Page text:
Roberto Gorelli points our attention at a recently published meteor related paper:

Comparing the dynamics of Jupiter-family Comets and comet-like fireballs

This article has been submitted for publication in Astronomy & Astrophysics by P.M. Shober, G. Tancredi, J. Vaubaillon, H.A.R. Devillepoix, S. Deam, S. Anghel, E.K. Sansom, F. Colas, and S. Martino.

Context. Jupiter-family comets (JFCs), which originate from the Kuiper belt and scattered disk, exhibit low-inclination and chaotic trajectories due to close encounters with Jupiter. Despite their typically short incursions into the inner solar system, a notable number of them are on Earth-crossing orbits, with fireball networks detecting many objects on “JFC-like” (2 < TJ < 3) orbits.
Aims. This investigation aims to examine the orbital dynamics of JFCs and comet-like fireballs over 104 yr timescales, focusing on the trajectories and stability of these objects in the context of gravitational interactions within the solar system.
Methods. We employed an extensive fireball dataset from Desert Fireball Network (DFN), European Fireball Network (EFN), Fireball Recovery and InterPlanetary Observation Network (FRIPON), and Meteorite Observation and Recovery Project (MORP), alongside telescopically observed cometary ephemeris from the NASA HORIZONS database. The study integrates 646 fireball orbits with 661 JFC orbits for a comparative analysis of their orbital stability and evolution.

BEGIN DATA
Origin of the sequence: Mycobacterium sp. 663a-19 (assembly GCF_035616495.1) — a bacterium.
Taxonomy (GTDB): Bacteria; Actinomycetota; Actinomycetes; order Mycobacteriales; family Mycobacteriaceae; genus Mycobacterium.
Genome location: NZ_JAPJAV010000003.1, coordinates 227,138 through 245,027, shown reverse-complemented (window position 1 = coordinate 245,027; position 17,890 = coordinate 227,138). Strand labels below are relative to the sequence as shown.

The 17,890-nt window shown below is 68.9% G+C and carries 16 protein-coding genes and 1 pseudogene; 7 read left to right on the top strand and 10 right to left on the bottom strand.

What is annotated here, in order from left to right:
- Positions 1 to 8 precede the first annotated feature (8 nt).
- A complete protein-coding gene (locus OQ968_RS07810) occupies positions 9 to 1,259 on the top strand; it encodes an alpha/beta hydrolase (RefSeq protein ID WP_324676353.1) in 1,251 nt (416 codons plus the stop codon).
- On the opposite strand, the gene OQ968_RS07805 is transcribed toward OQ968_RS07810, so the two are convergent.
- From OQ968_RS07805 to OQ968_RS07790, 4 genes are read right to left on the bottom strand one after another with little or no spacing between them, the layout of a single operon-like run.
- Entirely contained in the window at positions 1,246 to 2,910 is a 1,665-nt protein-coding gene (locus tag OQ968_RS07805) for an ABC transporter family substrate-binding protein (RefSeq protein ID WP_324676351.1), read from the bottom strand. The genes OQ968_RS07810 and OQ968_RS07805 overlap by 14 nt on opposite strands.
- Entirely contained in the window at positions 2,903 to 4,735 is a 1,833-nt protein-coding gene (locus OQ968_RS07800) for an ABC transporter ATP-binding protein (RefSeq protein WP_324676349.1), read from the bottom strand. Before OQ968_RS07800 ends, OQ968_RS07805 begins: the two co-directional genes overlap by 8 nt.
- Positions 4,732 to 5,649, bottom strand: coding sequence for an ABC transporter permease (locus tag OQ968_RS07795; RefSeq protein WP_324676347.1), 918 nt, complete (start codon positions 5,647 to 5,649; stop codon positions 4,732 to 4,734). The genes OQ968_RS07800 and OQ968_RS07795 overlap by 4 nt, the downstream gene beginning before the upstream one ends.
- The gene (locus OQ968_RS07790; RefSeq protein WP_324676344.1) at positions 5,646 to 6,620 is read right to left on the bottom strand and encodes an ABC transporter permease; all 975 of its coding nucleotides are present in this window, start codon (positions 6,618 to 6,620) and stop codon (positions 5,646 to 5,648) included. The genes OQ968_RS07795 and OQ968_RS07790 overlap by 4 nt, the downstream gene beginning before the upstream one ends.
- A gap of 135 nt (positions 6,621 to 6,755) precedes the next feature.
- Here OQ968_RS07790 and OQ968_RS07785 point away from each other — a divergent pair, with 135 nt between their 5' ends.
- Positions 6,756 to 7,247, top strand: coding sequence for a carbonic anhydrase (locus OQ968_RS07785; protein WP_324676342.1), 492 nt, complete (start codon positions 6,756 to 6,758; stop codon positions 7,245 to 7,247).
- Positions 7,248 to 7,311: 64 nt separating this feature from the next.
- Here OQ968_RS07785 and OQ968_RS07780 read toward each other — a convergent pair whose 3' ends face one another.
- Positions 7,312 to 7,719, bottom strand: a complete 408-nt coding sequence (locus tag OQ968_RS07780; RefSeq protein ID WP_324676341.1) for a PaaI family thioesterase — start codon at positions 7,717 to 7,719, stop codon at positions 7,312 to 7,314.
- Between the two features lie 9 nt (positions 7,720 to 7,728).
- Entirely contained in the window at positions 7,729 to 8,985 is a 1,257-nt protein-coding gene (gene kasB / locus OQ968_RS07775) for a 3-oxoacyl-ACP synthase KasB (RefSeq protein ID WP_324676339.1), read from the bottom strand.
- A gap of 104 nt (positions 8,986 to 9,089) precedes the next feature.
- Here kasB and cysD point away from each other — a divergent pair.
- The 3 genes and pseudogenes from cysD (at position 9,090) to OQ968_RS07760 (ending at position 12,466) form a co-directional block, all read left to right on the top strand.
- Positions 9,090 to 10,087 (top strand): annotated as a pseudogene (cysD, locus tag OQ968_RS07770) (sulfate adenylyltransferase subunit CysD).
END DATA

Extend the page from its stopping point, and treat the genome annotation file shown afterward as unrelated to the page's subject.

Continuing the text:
Results. The analysis confirms frequent Jupiter encounters among most JFCs, inducing chaotic orbital behavior with limited predictability and short Lyapunov lifetimes (∼120 years), underscoring Jupiter’s significant dynamical influence. In contrast, “JFC-like” meteoroids detected by fireball networks largely exhibit dynamics divergent from genuine JFCs, with 79-92% on “JFC-like” orbits shown not to be prone to frequent Jupiter encounters; in particular, only 1-5% of all fireballs detected by the four networks exhibit dynamics similar to that of actual JFCs. In addition, 22% (16 of 72) of near-Earth JFCs are on highly stable orbits, suggesting a potential main belt origin for some of the bodies.
Conclusions. This extensive study delineates the stark dynamical contrast between JFCs and JFC-like meteoroids detected by global fireball networks. The majority of centimeter- and meter-scale meteoroids on JFC-like orbits exhibit remarkably stable trajectories, which starkly differ from the chaotic paths of their km-scale counterparts. Our findings suggest that the JFC-like objects observed by fireball networks predominantly originate from the outer main belt, with only a minor fraction being directly attributable to traditional JFCs.

You can download this paper for free:  (31 pages).


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